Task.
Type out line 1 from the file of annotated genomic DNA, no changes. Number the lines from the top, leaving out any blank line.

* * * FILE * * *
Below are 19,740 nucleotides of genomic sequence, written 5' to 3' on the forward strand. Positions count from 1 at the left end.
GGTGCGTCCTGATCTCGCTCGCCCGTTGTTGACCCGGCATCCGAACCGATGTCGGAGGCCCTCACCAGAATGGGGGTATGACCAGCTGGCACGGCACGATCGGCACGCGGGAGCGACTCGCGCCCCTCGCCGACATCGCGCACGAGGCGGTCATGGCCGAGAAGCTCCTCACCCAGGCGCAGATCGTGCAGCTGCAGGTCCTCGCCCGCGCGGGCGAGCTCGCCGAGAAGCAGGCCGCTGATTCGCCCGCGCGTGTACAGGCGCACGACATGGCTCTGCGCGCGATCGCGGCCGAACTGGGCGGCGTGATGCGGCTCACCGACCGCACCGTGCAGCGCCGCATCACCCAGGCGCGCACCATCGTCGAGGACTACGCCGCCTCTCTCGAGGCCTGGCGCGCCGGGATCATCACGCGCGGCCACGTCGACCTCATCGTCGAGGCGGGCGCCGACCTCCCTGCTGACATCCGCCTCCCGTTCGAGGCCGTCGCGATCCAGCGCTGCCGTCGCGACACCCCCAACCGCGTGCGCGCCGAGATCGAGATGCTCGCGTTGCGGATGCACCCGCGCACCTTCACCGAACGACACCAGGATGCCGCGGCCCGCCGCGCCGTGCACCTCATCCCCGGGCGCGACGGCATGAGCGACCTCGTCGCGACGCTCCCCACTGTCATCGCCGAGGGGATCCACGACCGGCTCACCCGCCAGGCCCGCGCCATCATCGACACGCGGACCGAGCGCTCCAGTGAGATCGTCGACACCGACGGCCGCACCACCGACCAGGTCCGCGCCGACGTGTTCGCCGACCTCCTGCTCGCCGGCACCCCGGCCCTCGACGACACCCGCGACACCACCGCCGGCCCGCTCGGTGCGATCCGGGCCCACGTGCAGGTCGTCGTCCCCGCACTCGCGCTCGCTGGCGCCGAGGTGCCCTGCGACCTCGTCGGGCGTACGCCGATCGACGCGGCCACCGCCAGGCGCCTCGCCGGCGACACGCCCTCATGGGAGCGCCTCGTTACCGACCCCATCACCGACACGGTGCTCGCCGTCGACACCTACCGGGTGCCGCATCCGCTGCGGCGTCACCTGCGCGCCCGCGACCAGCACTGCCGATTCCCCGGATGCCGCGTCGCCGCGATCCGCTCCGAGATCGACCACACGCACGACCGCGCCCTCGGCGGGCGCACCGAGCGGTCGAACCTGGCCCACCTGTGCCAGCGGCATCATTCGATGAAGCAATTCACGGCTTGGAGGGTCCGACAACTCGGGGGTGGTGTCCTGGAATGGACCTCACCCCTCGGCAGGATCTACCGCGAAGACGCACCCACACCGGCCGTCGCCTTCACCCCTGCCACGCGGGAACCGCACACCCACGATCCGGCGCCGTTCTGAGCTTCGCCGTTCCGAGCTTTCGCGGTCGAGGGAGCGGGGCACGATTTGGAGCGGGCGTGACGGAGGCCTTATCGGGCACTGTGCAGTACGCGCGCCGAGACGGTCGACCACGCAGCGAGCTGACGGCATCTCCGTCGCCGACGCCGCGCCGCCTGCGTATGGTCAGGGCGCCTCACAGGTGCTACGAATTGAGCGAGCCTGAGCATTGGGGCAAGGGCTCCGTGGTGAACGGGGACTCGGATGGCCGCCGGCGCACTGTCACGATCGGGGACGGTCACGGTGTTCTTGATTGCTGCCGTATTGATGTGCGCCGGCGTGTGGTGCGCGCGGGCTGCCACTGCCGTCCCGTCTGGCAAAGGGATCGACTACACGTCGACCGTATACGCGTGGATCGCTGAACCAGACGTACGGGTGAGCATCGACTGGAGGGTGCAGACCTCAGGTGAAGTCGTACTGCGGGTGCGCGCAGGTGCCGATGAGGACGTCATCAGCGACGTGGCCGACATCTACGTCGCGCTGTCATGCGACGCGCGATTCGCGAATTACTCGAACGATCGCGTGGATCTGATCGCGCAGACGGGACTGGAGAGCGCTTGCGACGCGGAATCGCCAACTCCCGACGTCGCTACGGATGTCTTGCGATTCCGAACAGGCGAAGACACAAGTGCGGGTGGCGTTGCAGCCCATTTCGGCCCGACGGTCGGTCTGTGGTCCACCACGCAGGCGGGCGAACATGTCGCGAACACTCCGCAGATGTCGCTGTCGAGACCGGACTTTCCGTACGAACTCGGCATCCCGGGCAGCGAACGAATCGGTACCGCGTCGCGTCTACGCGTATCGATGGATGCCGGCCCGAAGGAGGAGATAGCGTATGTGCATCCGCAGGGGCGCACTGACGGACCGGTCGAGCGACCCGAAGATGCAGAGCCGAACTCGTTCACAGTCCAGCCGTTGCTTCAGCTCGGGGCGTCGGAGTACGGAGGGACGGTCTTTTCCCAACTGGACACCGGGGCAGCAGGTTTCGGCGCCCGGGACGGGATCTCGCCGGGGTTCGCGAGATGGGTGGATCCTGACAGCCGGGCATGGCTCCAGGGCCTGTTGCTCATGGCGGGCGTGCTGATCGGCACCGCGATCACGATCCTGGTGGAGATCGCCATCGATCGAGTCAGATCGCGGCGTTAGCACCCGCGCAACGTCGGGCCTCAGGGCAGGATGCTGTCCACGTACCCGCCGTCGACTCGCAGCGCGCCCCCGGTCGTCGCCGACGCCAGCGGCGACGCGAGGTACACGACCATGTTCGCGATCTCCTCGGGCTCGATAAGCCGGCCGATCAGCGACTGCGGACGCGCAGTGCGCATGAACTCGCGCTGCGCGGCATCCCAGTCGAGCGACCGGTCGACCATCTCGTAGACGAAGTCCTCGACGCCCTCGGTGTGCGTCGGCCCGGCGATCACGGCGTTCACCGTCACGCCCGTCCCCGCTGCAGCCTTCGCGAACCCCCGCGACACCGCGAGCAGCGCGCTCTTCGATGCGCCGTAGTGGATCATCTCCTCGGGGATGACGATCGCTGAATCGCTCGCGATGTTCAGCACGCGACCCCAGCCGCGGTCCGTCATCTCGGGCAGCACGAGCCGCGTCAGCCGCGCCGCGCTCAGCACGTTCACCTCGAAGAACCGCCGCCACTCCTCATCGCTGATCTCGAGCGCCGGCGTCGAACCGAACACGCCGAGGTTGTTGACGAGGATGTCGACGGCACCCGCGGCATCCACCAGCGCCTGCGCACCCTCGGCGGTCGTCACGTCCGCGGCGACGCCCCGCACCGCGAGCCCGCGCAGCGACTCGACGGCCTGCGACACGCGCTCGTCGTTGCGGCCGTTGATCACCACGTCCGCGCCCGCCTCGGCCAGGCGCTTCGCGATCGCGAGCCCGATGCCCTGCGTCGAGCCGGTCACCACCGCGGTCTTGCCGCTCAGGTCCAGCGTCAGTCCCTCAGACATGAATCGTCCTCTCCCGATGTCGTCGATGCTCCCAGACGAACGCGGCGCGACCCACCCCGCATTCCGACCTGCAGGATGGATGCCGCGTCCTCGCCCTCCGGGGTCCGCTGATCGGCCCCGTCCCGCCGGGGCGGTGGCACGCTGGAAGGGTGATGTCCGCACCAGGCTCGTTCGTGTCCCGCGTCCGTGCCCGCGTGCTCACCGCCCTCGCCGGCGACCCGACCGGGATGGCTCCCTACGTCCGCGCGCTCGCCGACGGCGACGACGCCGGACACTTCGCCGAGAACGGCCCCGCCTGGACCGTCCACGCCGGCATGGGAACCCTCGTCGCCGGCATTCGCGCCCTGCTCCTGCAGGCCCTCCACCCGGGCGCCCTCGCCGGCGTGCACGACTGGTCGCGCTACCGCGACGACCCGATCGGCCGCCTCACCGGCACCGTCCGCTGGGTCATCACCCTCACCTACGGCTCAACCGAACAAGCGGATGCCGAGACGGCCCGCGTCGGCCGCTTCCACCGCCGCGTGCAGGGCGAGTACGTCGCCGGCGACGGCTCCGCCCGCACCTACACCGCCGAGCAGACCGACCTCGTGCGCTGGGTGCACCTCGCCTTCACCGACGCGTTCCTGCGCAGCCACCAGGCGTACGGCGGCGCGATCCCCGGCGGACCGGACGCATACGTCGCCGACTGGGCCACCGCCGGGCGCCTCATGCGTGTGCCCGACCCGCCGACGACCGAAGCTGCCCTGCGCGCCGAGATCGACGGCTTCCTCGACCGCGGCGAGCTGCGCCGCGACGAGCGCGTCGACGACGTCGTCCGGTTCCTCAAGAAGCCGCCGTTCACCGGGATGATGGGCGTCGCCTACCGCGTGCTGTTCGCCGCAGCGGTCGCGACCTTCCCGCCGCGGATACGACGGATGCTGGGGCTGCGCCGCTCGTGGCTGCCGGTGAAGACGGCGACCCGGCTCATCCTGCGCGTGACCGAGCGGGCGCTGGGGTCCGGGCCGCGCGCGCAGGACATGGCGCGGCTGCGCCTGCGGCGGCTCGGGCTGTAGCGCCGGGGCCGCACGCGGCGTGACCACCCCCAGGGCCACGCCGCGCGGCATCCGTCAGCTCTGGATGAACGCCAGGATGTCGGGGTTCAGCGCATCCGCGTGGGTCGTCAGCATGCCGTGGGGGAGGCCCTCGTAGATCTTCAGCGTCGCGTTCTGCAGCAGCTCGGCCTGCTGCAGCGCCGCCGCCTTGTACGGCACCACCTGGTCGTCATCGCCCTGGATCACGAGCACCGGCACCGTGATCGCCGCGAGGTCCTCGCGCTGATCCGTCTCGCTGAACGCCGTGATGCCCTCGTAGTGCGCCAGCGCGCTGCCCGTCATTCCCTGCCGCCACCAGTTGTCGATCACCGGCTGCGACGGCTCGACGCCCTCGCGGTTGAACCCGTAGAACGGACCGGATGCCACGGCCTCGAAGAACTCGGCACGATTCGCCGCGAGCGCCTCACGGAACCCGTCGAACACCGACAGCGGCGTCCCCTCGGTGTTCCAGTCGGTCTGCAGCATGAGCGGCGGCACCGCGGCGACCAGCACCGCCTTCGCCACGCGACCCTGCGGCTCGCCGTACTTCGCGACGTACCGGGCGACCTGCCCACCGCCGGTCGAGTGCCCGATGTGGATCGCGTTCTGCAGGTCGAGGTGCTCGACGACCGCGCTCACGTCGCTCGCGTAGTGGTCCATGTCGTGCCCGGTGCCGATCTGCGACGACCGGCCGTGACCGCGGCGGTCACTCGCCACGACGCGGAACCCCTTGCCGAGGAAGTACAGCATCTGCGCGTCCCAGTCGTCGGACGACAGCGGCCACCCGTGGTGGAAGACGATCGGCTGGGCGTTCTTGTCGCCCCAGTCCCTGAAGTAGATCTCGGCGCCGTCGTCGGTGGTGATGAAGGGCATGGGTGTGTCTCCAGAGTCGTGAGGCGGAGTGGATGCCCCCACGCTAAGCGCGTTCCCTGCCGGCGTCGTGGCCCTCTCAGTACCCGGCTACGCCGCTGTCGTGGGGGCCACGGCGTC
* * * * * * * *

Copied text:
Below are 19,740 nucleotides of genomic sequence, written 5' to 3' on the forward strand. Positions count from 1 at the left end.